Sessions says, “As we began to understand the [Baldrige Criteria], we found that it was very similar to our own vision for improvement that we had been using over the past 10 years. . . . The reason people model themselves around the Malcolm Baldrige model is to get that kind of proven, world-class performance. . . . We’ve seen dramatic achievements across the business because our senior leaders had the right premises to line up with the Malcolm Baldrige model.”

    Frank McManus, senior quality leader, MFC, says that when MFC chose to begin using the Baldrige Criteria, “Our leaders wanted us to get not so much the award but the feedback. Having the site visit, with examiners coming to various facilities [and those examiners] representing many different industries and experiences and getting that kind of view [became a] vantage point of how we’re operating and continuously improving.”

    “The examiners were the carrot,” he added; receiving their feedback was incredibly valuable.

    The Right Metrics and Why the Baldrige Criteria

    Sessions said the MFC business model was structured very similarly to the Baldrige Criteria–very focused on the customer and aligned with leadership and every aspect of the organization. A Strategic Enterprise Leadership Counsel reviews the MFC business model to ensure that it aligns with both customer and business needs.

    Key to the MFC business model is having the right metrics to drive performance that align with customers and are tied to every level of the workforce. Similarly, Session says, the Malcolm Baldrige model focuses on customers, with each operational focus tied into a metric system that is aligned with strategic planning and customer needs.

    “That’s the beauty of [such a model],” says Session. “It’s very easy for our leadership team to see where areas for improvement are needed because of the instrumentation we have from the smallest of teams to 16 sites, and it rolls up from all of those organizations to the top. . . . We are very process focused with data-driven decisions, and our customer is the primary focus area. We know if we get it right for the customer, our business will follow. The Malcolm Baldrige model follows all these same tenets–always focusing on the customer with robust processes and data-driven decisions. It was a natural fit.”

    For other organizations, Sessions says the value of the Baldrige Criteria is the structured framework and focus on the customer. “Sometimes companies get too inwardly focused and end up losing sight of [what the customer really needs]. Comparing yourself with other industries and what’s considered the best of the best brings insights.”

    Sessions said that when MFC started with the Baldrige Criteria, “We literally had to flip all of our metrics upside down.” Its performance had gotten so good that it was focusing on just the 1% of parts that were coming in bad, for example. To complete its application for theMalcolm Baldrige National Quality Award, MFC had to flip its model to show the good parts of its supply chain, and this led to interesting observations.

    “When you start to benchmark yourself, it makes you look at metrics differently,” Sessions says. “The whole organization was pretty astonished when it started to pull together metrics in one place [for its Baldrige Award application]. It makes you look back and forward in how you have been performing on your journey and where it would take you. That’s the value [of writing a Baldrige Award application]–that reflection and insight on where we go next.”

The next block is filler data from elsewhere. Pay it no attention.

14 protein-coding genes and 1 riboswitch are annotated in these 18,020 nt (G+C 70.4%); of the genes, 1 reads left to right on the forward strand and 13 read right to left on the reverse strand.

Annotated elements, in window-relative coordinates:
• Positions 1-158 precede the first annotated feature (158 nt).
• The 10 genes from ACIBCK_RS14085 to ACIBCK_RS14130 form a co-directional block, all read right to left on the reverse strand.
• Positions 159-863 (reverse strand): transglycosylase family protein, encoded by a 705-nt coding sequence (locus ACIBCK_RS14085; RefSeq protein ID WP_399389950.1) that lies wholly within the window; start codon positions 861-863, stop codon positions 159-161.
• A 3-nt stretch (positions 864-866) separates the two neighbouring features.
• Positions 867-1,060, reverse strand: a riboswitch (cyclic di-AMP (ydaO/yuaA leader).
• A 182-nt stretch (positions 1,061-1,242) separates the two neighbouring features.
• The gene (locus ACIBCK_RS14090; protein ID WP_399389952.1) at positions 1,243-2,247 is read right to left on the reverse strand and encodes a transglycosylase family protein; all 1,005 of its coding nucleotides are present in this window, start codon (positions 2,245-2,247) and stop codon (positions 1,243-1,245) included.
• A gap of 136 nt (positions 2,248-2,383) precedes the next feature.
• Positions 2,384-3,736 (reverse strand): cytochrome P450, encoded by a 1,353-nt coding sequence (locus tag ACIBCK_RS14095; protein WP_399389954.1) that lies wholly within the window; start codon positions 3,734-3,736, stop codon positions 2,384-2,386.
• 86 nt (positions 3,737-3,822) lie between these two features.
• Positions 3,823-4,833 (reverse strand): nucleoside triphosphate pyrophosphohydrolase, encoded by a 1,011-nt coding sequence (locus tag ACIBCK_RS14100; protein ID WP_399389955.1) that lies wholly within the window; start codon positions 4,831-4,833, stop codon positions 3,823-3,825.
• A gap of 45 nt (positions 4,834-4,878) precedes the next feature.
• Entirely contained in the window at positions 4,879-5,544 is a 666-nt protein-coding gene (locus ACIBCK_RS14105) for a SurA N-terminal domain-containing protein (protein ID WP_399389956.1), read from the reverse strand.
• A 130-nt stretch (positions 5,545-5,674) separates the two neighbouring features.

2. The Sponsor as the face of organisational change

    November 25, 2013 by nick.halley

    A large proportion of projects are not given enough executive level attention. Due to this, a large number of projects ultimately fail, as they move further and further away from the business’ core competencies, and strategic alignment between business and project breaks down. In order to overcome this, effective organizations recognize project sponsorship as a key part in any project. It is very important to have active sponsors who support change. Sponsors establish direction for the future, communicate through vision, and forge aligned, high performance teams.

    Dr. H. James Harrington, CEO and Douglas Nelson of Harrington Associates, have written a white paper explaining further how an effective sponsor, who sits at an executive level, can help eliminate the barriers to change and ensure the rapid and effective implementation of project outcomes. Commissioned by the Project Management Institute (PMI), the white paper, outlines characteristics and skills of a strong sponsor, including; power, sense of urgency, vision, public role, private role, and leverage. It includes a small but effective tool for assessing the suitability of a person for a sponsor role.

    The following statement from Managing Change in Organizations: A Practice Guide (PMI, 2013b) provides the foundational concept for this whitepaper.

    “A sponsor provides resources required for change and has the ultimate responsibility for the program or project, building commitment for the change particularly at the senior management level across the organization. Direct responsibility and accountability for the change needs to be clearly defined and accepted at an appropriately high level within an organization. Consequently, the sponsor for a change effort should be someone who has sufficient authority, influence, power, enthusiasm, and time to ensure that any conflicts that could impede the change are resolved in a timely and appropriate fashion.”